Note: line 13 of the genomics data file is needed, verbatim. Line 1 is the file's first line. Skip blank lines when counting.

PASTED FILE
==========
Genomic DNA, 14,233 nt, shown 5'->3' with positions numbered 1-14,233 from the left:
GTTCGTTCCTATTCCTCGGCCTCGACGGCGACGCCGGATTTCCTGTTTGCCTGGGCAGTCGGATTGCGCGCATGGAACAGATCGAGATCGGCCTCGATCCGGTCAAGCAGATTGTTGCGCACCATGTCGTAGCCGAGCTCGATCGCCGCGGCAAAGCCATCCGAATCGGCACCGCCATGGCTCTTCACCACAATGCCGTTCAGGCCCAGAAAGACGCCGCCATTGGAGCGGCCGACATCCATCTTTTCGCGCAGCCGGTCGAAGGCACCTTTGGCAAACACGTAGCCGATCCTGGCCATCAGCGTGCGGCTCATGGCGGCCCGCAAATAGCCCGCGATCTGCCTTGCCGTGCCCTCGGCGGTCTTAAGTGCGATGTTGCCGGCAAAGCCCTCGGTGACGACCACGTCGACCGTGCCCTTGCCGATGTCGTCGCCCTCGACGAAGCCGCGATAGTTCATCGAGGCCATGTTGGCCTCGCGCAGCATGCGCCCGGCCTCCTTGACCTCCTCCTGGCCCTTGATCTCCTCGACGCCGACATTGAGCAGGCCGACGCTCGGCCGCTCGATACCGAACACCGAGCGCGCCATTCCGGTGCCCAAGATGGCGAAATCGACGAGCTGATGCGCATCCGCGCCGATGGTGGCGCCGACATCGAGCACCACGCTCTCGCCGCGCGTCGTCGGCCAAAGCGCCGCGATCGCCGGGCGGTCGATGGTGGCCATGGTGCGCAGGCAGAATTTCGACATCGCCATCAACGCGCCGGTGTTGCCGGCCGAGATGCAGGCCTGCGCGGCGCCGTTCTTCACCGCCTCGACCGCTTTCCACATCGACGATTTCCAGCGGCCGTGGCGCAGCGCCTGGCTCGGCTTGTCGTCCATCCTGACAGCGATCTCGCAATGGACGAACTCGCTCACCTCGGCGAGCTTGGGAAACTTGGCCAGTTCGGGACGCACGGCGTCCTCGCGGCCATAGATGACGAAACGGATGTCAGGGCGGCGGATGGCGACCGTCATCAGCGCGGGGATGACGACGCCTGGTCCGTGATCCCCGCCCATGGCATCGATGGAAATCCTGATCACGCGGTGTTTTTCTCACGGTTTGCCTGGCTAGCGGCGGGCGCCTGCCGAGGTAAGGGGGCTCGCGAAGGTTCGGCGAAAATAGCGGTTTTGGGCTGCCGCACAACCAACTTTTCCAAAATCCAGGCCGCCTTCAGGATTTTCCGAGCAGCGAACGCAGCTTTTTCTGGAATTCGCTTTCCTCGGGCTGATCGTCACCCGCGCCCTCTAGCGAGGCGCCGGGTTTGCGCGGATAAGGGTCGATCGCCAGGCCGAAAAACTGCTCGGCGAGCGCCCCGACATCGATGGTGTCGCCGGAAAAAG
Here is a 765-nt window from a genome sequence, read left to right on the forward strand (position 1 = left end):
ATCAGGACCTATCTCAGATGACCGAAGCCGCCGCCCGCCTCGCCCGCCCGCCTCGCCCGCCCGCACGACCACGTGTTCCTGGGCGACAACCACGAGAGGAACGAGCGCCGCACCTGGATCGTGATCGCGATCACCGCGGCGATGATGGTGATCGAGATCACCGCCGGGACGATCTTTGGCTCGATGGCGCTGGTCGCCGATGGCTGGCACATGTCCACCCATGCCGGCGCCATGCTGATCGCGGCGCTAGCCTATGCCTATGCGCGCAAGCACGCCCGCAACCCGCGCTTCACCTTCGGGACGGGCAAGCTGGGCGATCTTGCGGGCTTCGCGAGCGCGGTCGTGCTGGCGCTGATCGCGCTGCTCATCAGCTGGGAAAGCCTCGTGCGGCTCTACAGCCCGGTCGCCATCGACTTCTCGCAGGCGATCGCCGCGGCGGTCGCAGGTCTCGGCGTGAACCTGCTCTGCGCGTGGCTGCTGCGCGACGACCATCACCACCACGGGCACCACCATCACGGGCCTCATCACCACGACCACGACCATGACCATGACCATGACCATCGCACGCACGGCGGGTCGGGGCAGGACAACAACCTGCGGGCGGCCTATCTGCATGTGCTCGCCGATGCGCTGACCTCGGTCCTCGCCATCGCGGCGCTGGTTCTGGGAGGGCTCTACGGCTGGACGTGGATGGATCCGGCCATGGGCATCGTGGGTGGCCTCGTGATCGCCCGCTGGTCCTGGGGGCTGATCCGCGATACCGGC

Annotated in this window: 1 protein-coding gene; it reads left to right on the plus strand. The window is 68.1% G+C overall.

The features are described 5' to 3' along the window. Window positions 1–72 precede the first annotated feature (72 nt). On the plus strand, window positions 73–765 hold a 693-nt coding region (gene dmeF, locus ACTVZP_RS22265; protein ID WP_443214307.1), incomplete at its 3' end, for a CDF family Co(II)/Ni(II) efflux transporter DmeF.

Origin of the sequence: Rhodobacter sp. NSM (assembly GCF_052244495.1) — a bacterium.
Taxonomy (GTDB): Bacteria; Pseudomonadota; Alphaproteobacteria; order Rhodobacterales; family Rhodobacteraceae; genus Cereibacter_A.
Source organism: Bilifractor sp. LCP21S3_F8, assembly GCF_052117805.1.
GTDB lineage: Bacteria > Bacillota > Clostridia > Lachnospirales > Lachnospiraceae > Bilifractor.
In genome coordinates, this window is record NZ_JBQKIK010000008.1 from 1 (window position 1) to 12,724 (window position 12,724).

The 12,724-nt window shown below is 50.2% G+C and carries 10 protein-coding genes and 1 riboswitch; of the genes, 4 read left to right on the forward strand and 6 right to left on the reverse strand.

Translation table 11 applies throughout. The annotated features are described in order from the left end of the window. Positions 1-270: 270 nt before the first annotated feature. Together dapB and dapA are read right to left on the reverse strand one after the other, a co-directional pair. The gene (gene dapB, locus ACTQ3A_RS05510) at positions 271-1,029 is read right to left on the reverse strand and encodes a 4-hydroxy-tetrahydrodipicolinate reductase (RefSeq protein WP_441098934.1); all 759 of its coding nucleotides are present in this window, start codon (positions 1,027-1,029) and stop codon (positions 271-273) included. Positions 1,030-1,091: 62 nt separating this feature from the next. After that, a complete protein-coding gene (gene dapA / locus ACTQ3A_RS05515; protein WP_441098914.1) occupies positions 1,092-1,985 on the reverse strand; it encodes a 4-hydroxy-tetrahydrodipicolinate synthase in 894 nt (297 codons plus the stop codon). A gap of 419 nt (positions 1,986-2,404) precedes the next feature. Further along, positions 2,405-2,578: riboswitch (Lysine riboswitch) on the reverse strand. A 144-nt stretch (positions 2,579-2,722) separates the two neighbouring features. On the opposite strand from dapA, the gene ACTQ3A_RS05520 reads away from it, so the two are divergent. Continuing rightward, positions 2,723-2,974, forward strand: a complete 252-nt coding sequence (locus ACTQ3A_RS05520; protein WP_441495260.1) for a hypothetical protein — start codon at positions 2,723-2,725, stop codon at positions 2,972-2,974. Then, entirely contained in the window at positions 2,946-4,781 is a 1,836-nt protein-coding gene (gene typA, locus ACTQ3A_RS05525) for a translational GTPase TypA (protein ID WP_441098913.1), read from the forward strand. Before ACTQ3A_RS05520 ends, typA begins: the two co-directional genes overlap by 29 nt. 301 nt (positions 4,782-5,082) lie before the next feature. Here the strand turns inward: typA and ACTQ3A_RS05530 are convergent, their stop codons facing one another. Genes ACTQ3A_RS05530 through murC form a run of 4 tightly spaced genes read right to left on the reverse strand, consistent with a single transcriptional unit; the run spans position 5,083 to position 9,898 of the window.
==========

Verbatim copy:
Translation table 11 applies throughout. The annotated features are described in order from the left end of the window. Positions 1-270: 270 nt before the first annotated feature. Together dapB and dapA are read right to left on the reverse strand one after the other, a co-directional pair. The gene (gene dapB, locus ACTQ3A_RS05510) at positions 271-1,029 is read right to left on the reverse strand and encodes a 4-hydroxy-tetrahydrodipicolinate reductase (RefSeq protein WP_441098934.1); all 759 of its coding nucleotides are present in this window, start codon (positions 1,027-1,029) and stop codon (positions 271-273) included. Positions 1,030-1,091: 62 nt separating this feature from the next. After that, a complete protein-coding gene (gene dapA / locus ACTQ3A_RS05515; protein WP_441098914.1) occupies positions 1,092-1,985 on the reverse strand; it encodes a 4-hydroxy-tetrahydrodipicolinate synthase in 894 nt (297 codons plus the stop codon). A gap of 419 nt (positions 1,986-2,404) precedes the next feature. Further along, positions 2,405-2,578: riboswitch (Lysine riboswitch) on the reverse strand. A 144-nt stretch (positions 2,579-2,722) separates the two neighbouring features. On the opposite strand from dapA, the gene ACTQ3A_RS05520 reads away from it, so the two are divergent. Continuing rightward, positions 2,723-2,974, forward strand: a complete 252-nt coding sequence (locus ACTQ3A_RS05520; protein WP_441495260.1) for a hypothetical protein — start codon at positions 2,723-2,725, stop codon at positions 2,972-2,974. Then, entirely contained in the window at positions 2,946-4,781 is a 1,836-nt protein-coding gene (gene typA, locus ACTQ3A_RS05525) for a translational GTPase TypA (protein ID WP_441098913.1), read from the forward strand. Before ACTQ3A_RS05520 ends, typA begins: the two co-directional genes overlap by 29 nt. 301 nt (positions 4,782-5,082) lie before the next feature. Here the strand turns inward: typA and ACTQ3A_RS05530 are convergent, their stop codons facing one another. Genes ACTQ3A_RS05530 through murC form a run of 4 tightly spaced genes read right to left on the reverse strand, consistent with a single transcriptional unit; the run spans position 5,083 to position 9,898 of the window.